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Movie Review: The Lookout

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The Lookout marks Scott Frank’s first film in the director's chair. After penning Dead Again, Little Man Tate, Get Shorty, Out of Sight, Minority Report, Flight of the Phoenix, and The Interpreter (among others), Frank brings his experience from a writer’s standpoint, but puts on his inflatable armbands before diving into the directors’ pool.

In doing so, Scott Frank combines Christopher Nolan’s Memento and Frank Oz’s The Score as obvious influences in crafting The Lookout. With these two muses and their “handicapped” leads in mind, The Lookout is akin to Clark Kent; when the chiseled reporter takes off his glasses and simplistically changes the shape of his hair, it doesn’t fool, convince, or impress the audience. In short, The Lookout is similar to its inspirations but lacks a signature style or visual flair to aid in differentiation.

Of course, that is not to say that The Lookout is a poor mishmash and rehash of Memento and The Score, but considering both of these comparisons exist, they don’t work in The Lookout’s favor. Despite the hype surrounding Frank’s freshman effort, The Lookout is largely a letdown.

On the night of the senior prom, high school hockey superstar Chris Pratt (Joseph Gordon-Levitt) crashes his red Ford Mustang into a stalled combine — killing two and severely injuring himself. Left with a brain injury, Chris is forced to deal with non-physical damages like memory loss, sequencing issues, and the inability to keep his thoughts to himself. Chris keeps a notepad to constantly remind him what to do and where to be.

In addition to his personal counselor, a blind man named Lewis (Jeff Daniels) helps Chris sort out his issues and overcome his obstacles. Considering he is estranged from his parents, Chris lives with Lewis as a friend and fellow disabled. The pair works in tandem, until Gary Spargo (Matthew Goode) and Luvlee (Isla Fisher) “befriend” Chris to help them rob a bank. But, when things go wrong, it is Chris who has the power.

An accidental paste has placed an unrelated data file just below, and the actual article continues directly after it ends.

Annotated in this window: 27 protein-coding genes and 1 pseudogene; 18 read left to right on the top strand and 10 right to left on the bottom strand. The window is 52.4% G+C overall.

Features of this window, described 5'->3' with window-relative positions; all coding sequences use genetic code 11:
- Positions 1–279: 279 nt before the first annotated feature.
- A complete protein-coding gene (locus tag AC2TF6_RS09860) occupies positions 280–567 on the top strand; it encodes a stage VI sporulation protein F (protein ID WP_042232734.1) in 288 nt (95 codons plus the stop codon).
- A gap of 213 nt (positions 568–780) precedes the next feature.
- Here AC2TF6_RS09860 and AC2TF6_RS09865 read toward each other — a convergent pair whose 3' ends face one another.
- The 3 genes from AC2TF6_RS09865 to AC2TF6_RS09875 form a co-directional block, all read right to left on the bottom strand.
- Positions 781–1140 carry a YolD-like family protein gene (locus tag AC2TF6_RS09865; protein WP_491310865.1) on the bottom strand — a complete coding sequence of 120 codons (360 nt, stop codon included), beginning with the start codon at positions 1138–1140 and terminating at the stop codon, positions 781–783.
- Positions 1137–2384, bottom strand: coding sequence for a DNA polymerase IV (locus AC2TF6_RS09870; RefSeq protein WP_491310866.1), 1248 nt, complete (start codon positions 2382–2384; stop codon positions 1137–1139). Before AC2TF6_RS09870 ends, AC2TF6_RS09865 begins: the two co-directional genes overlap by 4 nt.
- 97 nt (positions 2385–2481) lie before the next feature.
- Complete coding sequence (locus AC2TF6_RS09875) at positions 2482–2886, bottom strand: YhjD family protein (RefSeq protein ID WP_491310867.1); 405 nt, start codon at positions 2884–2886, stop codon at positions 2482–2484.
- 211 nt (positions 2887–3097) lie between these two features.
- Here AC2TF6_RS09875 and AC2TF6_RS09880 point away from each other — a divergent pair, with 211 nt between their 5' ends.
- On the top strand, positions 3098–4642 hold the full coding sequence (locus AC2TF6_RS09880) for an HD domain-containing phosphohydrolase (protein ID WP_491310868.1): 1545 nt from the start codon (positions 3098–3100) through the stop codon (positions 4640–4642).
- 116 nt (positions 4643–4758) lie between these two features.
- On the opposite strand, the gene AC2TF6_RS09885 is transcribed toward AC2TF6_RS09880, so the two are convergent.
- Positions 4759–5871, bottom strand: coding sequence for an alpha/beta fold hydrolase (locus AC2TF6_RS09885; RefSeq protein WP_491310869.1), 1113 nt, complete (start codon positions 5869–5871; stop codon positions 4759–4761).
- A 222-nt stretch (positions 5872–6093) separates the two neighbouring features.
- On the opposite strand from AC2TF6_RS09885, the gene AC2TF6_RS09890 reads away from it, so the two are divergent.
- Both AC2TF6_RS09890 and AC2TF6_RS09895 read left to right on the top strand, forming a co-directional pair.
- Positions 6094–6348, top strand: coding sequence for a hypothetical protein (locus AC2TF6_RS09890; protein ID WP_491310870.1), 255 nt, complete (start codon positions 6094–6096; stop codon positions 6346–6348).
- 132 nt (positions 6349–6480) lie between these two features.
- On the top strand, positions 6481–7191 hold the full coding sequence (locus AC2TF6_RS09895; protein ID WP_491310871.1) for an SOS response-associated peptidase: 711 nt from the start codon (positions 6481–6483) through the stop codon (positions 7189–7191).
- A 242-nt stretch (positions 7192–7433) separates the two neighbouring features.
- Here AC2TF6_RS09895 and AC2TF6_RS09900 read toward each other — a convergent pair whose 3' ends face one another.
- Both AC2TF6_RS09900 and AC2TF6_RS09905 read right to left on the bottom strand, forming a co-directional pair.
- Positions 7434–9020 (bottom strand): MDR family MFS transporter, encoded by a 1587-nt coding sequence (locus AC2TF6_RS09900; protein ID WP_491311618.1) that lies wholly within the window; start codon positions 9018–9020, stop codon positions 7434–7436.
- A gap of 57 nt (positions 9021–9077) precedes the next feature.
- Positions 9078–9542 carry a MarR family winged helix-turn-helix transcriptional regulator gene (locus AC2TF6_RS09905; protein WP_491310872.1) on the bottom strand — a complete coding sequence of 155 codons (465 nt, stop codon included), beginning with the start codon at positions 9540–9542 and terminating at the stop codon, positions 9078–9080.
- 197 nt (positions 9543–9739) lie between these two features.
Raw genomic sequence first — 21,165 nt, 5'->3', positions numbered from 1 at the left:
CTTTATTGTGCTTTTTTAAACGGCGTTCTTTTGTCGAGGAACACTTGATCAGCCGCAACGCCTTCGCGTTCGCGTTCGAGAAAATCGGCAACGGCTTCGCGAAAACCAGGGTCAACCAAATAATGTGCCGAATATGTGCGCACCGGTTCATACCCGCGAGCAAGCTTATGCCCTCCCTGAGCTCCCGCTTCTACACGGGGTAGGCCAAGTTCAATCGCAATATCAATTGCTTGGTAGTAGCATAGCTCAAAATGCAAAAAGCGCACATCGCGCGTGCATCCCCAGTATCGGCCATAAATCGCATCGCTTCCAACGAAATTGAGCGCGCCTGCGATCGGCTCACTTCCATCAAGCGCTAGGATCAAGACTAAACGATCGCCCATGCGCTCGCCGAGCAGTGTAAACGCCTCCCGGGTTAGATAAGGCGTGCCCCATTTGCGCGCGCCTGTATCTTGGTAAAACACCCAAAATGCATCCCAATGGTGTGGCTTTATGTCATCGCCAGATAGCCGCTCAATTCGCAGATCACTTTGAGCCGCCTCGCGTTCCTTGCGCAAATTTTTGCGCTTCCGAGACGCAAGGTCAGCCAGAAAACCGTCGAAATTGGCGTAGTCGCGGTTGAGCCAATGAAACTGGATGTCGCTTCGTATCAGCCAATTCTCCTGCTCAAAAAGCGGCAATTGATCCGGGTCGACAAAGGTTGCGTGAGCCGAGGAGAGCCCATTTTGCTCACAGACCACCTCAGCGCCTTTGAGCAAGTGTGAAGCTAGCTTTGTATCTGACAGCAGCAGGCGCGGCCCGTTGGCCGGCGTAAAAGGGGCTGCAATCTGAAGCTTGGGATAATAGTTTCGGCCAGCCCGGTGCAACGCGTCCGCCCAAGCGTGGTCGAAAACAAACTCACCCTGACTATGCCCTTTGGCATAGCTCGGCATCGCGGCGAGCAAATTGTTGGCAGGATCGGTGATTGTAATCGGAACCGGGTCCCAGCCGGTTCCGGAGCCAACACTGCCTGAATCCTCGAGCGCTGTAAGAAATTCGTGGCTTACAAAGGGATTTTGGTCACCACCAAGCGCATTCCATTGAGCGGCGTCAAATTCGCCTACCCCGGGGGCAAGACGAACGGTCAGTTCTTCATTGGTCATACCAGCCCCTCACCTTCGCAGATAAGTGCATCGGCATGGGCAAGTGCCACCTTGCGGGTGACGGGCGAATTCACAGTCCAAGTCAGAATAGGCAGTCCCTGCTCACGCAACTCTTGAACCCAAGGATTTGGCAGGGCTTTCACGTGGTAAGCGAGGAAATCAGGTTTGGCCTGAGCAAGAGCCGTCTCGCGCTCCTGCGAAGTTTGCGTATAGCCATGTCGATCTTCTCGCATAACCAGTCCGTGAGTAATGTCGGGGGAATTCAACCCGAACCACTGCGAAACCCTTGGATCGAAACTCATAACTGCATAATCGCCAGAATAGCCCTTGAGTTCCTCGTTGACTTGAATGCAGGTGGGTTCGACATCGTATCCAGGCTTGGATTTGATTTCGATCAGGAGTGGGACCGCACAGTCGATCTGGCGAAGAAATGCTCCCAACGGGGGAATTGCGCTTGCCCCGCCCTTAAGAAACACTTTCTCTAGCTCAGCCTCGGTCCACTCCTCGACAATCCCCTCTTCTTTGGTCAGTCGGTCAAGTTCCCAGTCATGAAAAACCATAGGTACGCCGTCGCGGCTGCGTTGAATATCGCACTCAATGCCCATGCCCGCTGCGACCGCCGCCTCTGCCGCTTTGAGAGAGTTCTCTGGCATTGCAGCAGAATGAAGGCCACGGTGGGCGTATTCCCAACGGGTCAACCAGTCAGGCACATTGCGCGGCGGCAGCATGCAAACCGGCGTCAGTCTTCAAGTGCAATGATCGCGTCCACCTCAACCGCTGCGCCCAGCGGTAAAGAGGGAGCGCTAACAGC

The inclusion of the character named Bone (Greg Dunham) is the epitome of The Lookout’s downfall. Because Matthew Goode’s Gary Spargo doesn’t muster enough wickedness to assume the role of villain, Frank adds Bone. Apparently Gary’s uncle, Bone is a quiet, monstrous character, who takes on the look of Gene Simmons in a second-rate horror, with slicked-back hair and black shades. Furthermore, this “boss” assumes an overly tacky theatrical name. Why not Killer or Death? Come on.

More than anything, it is the psychological storyline that works. With a lead that borders on narcoleptic, calls tomatoes “lemons,” and smells colors, The Lookout is most compelling when we watch Chris struggle and develop. Taking into account that Chris was once a popular jock and now a hindered mind made up of ritual, pattern, and repetition, his character creates an interesting juxtaposition. His frustration and regret seep from his skin like sweat.

In the end, an interesting, yet predictable, climax arcs the tale with a most unlikely shot. The predictability comes from the comparisons to the other psychological crime capers, and the unlikeliness comes in the aim and placement of the weapon. Nevertheless, the film has its merits.

Especially if you haven’t seen Memento, The Lookout will be placed higher on your psychological picture pedestal. While the film doesn’t necessarily miss its mark, it simply doesn’t do enough to come off as professional and veteran. Ultimately, tie a black string around your index finger as a reminder to eventually get around to seeing this one.

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